You could also opt for a fully-rigged, tall ship, or ‘clipper’. These authentic ships, modelled on the original ‘greyhounds of the sea’ from the early 20th century, fly over the water with no sound but the waves, wind and creak of the lines. There are few seagoing experiences as romantic as this.


Price from: £Varies
Minimum age: Any
Age suitable: 4+
When: All year around
Duration: 5-14 days

Getting there & doing it

Caribbean itineraries range from just a few days, which would typically include, say, the Bahamas, or Key West and Cozumel. A week is better, which would normally take you to five or six ports. If you cruise from a US port, you’ll usually spend one night ashore before embarking your ship, to fit in with flight arrival times.

The big ship Caribbean cruises depart from various ports in the US, Miami and Fort Lauderdale being the two biggest hubs. There are also fly-cruises from Barbados, St Lucia and St Maarten, which means you start your journey in the islands, rather than spending a day at sea to get there. Long cruises from the UK also operate in winter.

Smaller operators tend to cover shorter distances and as such, start their itineraries in the Caribbean, rather than sailing from Miami. You’ll start in, say, Barbados, or St Maarten, or San Juan.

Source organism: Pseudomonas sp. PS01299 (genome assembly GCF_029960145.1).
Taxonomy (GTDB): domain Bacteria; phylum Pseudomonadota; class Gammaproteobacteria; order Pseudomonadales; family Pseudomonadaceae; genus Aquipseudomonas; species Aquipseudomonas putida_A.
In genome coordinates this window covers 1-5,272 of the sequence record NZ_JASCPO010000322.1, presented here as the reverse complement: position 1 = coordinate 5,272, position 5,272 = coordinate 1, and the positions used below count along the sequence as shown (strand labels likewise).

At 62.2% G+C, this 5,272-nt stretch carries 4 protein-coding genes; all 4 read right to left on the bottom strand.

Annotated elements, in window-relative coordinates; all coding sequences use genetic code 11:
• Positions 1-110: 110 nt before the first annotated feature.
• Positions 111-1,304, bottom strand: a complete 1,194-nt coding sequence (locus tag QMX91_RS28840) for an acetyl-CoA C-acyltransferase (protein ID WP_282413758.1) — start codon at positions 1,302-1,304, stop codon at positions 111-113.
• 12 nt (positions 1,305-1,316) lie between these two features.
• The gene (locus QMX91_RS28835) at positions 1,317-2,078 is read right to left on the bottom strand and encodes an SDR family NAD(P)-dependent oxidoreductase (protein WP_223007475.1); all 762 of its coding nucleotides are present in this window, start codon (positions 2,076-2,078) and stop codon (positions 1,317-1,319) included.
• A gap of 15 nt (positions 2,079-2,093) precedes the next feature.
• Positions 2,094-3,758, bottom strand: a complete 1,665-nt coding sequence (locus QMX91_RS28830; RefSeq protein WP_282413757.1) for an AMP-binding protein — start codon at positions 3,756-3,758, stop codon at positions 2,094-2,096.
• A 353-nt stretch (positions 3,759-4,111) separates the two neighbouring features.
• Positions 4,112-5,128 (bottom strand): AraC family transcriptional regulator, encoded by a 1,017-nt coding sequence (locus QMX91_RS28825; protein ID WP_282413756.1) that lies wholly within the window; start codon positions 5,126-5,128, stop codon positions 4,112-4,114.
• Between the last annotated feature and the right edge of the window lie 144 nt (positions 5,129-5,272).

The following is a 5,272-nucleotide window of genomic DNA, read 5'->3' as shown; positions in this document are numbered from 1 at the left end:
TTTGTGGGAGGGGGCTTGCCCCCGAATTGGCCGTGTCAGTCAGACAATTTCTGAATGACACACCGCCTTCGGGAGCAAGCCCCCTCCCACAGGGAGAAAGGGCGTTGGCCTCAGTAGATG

When to do it

The most popular time to cruise the Caribbean is between December and April, coinciding with dry, sunny weather and calm seas. Ships do, however, operate all year round.

The June to December period is more prone to hurricanes but ships can divert to avoid these.

Who to go with: tour operators


Our writer’s recommended tour operators to book with

Noble Caledonia [Caribbean]

  • Multiple countries

This culturally-focused line offers small ship cruises focusing on history and nature in off-the-beaten-track spots. A couple of itineraries include a rare opportunity to sail the coast of Cuba.

Royal Caribbean

  • Multiple countries

Royal Caribbean


Royal Caribbean

One of the world’s largest cruise lines, with a fleet of 24 ships, including four of the largest in the world. These fabulous floating resorts, that transport you between the Caribbean islands, are packed with entertainment, bars, restaurants and award-winning kid’s clubs.

Seabourn [Caribbean]

  • Multiple countries

Seabourn’s luxurious, all-inclusive ships are perfect for Caribbean cruising, with masses of deck space, al fresco dining if you want it, creative itineraries and intuitive, personal service.

Star Clippers [Caribbean]

  • Multiple countries

Star Clippers has three graceful, square-rigged sailing ships, two of which sail out of St Maarten and Barbados all winter, visiting smaller ports and offering an informal lifestyle on board.

Tradewind Voyages [Caribbean]

  • Hadleigh, Suffolk, Multiple countries

The elegant Golden Horizon sails northern Europe, the Mediterranean, Asia, the Indian Ocean and Australia, carried by the wind and currents. More eclectic and adventurous itineraries than Star Clipper.

Virgin Voyages

  • Multiple countries

Virgin Voyages


Virgin Voyages

Virgin’s snazzy, adults-only ships are aimed at a younger audience, with nightlife that would rival anything ashore and a day in the Bahamas at the cool Virgin Voyages Beach Club, on Bimini